Figure 19a – Intel® Advisor Memory Access Pattern Report details

Figure 19b – Intel® Advisor gather/scatter recommendation

#pragma omp simd private(expArg, cosArg, sinArg) reduction(+:QrSum, QiSum)
      for (indexK = 0; indexK < numK; indexK++) {
        expArg = PIx2 * (kVals[indexK].Kx * x[indexX] +
        kVals[indexK].Ky * y[indexX] +
        kVals[indexK].Kz * z[indexX]);
        cosArg = cosf(expArg);
        sinArg = sinf(expArg);
       float phi = kVals[indexK].PhiMag;
       QrSum += phi * cosArg;
       QiSum += phi * sinArg;

Figure 20 – Source code of the rate-limiting kernel

Everything becomes clear after checking the source code of the kernel (Figure 20). The code uses an array of structures, which become “gathers” after vectorization. However, newer versions of the Intel® compiler can recognize the access pattern and apply optimizations to get rid of gathers in order to use more lightweight instructions. “Gathers” replacement is performed by the “Gather to Shuffle/Permutes” compiler transformation and can often be profitable on modern CPUs, especially on platforms with Intel AVX-512 support. [Editorʼs note: Martyn Corden’s article Vectorization Opportunities for Improved Performance with Intel® AVX-512” describes how the Intel® Compiler 2017 takes advantage of Intel AVX-512 to create new opportunities for loop vectorization.]

Let’s take a look at the roofline after recompilation using the new Intel compiler (e.g., Intel Compiler 2017 Update 1) with “Gather to Shuffle/Permutes” support. We can see that the dot is above MCDRAM now, and there are no gather instructions (replaced with Intel AVX-512 “2-source permutes”), as well as an increased number of floating-point operations per second (Figures 21 and 22).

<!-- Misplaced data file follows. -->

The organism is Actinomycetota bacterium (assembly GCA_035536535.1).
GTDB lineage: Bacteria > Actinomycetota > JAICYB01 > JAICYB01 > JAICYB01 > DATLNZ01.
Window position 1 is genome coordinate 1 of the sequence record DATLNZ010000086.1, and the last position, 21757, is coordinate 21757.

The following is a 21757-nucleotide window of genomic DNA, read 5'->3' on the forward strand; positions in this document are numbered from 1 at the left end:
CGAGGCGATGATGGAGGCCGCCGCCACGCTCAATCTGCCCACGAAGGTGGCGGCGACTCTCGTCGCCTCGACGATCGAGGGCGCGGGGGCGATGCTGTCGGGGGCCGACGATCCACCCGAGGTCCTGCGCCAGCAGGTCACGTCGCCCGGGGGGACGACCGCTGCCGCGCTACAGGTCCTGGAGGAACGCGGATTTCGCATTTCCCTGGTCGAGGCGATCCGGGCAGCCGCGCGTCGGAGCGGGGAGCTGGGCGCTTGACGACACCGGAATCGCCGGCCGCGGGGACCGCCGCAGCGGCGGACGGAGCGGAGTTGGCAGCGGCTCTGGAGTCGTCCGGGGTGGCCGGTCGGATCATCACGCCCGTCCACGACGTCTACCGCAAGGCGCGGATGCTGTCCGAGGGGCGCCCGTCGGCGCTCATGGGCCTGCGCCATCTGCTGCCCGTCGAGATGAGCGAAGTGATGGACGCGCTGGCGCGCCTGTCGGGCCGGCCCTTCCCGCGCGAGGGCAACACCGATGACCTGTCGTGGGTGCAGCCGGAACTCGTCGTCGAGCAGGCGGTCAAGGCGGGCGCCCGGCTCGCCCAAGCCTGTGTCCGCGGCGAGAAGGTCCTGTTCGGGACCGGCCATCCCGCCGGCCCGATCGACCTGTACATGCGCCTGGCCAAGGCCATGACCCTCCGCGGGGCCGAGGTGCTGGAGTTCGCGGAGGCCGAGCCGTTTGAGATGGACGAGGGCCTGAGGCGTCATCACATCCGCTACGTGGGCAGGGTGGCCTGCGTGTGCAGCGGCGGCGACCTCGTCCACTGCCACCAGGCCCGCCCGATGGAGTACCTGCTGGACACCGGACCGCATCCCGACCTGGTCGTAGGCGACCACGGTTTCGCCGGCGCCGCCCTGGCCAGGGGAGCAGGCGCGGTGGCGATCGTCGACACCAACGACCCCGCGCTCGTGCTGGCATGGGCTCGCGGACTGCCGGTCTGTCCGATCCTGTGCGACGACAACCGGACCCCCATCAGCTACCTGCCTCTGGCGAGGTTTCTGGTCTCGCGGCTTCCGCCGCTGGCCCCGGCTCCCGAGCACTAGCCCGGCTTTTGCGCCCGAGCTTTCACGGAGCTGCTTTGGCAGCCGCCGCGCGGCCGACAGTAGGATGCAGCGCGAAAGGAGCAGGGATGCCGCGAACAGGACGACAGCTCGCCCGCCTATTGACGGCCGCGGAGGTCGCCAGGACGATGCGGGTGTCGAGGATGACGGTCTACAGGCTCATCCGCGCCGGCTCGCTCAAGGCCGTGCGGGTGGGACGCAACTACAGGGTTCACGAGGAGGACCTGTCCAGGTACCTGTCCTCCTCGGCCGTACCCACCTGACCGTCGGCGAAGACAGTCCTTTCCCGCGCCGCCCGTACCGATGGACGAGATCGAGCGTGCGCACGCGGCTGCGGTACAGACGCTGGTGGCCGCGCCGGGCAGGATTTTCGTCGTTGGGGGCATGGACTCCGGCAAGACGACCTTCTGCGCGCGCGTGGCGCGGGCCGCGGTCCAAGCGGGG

Figure 21 – Intel® Advisor roofline chart showing loop now above MCDRAM bandwidth

Figure 22 – Intel® Advisor Code Analytics tab

However, there is a more effective way to resolve such issues: AOS (array of structures) to SOA (structure of arrays) conversion. This optimization allows us to use more convenient data containers to improve efficiency during vector processing. In the past, it involved manually reworking the underlying data structures. Now, using the Intel® SIMD Data Layout Templates library (Figure 23), we can simply improve the performance by adding a few lines of code where the kValues structure is declared, where the structure is initialized, and where the K-values are computed.

#include <sdlt/sdlt.h>
struct kValues {
  float Kx;
  float Ky;
  float Kz;
  float PhiMag;

SDLT_PRIMITIVE(kValues, Kx, Ky, Kz, PhiMag)

sdlt::soa1d_container<kValues> inputKValues(numK);
auto kValues = inputKValues.access();

  for (k = 0; k < numK; k++) {
    kValues [k].Kx() = kx[k];
    kValues [k].Ky() = ky[k];
    kValues [k].Kz() = kz[k];
    kValues [k].PhiMag() = phiMag[k];

auto kVals = inputKValues.const_access();
#pragma omp simd private(expArg, cosArg, sinArg) reduction(+:QrSum, QiSum)
      for (indexK = 0; indexK < numK; indexK++) {
        expArg = PIx2 * (kVals[indexK].Kx() * x[indexX] +
        kVals[indexK].Ky() * y[indexX] +
        kVals[indexK].Kz() * z[indexX]);
        cosArg = cosf(expArg);
        sinArg = sinf(expArg);
        float phi = kVals[indexK].PhiMag();
        QrSum += phi * cosArg;
        QiSum += phi * sinArg;

Figure 23 – Using the SIMD Data Layout Templates library